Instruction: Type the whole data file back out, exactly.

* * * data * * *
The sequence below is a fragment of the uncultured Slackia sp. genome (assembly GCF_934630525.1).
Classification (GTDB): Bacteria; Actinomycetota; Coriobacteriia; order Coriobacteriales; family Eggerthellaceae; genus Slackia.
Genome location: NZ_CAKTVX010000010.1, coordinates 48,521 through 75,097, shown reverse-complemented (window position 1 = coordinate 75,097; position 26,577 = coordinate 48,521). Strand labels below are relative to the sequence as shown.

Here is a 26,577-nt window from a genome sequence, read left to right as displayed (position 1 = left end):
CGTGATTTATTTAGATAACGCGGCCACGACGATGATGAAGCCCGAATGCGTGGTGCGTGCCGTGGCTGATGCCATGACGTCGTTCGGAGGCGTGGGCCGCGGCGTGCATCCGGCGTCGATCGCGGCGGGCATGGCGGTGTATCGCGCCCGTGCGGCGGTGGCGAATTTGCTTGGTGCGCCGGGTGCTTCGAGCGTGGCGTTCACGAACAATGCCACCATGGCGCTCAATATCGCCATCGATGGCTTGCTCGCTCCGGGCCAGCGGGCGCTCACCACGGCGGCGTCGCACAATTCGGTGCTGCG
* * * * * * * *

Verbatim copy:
The sequence below is a fragment of the uncultured Slackia sp. genome (assembly GCF_934630525.1).
Classification (GTDB): Bacteria; Actinomycetota; Coriobacteriia; order Coriobacteriales; family Eggerthellaceae; genus Slackia.
Genome location: NZ_CAKTVX010000010.1, coordinates 48,521 through 75,097, shown reverse-complemented (window position 1 = coordinate 75,097; position 26,577 = coordinate 48,521). Strand labels below are relative to the sequence as shown.

Here is a 26,577-nt window from a genome sequence, read left to right as displayed (position 1 = left end):
CGTGATTTATTTAGATAACGCGGCCACGACGATGATGAAGCCCGAATGCGTGGTGCGTGCCGTGGCTGATGCCATGACGTCGTTCGGAGGCGTGGGCCGCGGCGTGCATCCGGCGTCGATCGCGGCGGGCATGGCGGTGTATCGCGCCCGTGCGGCGGTGGCGAATTTGCTTGGTGCGCCGGGTGCTTCGAGCGTGGCGTTCACGAACAATGCCACCATGGCGCTCAATATCGCCATCGATGGCTTGCTCGCTCCGGGCCAGCGGGCGCTCACCACGGCGGCGTCGCACAATTCGGTGCTGCG